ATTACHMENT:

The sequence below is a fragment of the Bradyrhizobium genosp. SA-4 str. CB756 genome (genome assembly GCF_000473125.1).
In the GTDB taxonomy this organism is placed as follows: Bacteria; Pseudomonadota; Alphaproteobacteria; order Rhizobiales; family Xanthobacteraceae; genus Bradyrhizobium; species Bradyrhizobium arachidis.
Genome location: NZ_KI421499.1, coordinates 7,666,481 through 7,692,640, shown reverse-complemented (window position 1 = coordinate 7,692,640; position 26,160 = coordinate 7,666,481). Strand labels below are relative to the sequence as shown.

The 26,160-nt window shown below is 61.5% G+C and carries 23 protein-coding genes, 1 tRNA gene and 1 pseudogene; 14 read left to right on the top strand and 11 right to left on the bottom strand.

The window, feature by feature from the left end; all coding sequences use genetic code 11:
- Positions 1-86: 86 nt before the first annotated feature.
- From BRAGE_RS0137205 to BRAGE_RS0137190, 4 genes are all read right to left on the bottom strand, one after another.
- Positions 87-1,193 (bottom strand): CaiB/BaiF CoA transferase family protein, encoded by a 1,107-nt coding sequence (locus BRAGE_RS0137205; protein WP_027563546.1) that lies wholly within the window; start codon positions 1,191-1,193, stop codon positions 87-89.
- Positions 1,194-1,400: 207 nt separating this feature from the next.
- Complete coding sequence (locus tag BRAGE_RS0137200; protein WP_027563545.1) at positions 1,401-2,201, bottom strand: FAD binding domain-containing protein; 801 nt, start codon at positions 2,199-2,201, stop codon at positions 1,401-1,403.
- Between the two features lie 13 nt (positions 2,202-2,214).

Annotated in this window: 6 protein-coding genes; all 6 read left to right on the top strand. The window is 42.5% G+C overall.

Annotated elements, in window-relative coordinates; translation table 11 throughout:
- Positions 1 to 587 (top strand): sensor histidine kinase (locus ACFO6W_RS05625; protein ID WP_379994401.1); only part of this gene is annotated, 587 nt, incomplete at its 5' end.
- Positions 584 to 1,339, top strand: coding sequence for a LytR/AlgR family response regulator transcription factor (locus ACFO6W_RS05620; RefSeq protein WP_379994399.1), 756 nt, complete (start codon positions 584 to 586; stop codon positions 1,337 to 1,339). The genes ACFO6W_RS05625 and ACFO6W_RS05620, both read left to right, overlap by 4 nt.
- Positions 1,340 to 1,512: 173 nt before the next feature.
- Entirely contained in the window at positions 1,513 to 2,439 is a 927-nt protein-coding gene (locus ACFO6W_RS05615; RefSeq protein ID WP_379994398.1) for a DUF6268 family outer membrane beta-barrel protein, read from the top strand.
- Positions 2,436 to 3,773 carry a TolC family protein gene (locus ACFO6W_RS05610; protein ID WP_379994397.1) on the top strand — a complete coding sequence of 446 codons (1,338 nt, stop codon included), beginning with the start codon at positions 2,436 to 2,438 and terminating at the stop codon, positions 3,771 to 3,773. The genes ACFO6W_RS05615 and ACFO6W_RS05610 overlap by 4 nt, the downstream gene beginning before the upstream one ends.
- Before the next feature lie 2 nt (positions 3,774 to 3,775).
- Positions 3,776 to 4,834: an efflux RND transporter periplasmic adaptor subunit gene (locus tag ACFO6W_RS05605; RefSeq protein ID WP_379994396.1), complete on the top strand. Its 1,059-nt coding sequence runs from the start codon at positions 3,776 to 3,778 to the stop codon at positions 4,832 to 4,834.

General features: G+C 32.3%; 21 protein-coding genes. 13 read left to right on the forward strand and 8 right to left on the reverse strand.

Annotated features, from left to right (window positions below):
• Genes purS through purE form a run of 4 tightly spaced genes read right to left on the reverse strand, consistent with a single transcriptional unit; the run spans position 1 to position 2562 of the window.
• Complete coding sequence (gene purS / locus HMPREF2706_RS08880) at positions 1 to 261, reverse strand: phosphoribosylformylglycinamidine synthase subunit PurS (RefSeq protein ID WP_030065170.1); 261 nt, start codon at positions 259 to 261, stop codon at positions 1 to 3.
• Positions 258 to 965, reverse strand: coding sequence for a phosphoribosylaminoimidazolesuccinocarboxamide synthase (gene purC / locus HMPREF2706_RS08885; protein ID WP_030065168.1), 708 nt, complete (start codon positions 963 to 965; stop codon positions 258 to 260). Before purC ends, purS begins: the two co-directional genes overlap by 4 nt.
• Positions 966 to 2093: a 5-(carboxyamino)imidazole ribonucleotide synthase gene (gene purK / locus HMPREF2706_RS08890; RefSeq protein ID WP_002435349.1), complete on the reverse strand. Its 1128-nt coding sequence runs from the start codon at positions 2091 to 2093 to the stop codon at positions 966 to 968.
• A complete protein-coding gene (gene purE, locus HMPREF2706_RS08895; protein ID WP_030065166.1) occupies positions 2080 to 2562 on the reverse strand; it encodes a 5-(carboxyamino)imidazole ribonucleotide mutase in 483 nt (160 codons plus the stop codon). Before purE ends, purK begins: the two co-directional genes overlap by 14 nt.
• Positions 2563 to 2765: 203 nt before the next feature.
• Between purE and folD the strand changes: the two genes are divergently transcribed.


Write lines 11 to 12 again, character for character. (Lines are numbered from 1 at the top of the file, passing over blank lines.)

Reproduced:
- Between the two features lie 13 nt (positions 2,202-2,214).

Annotated in this window: 6 protein-coding genes; all 6 read left to right on the top strand. The window is 42.5% G+C overall.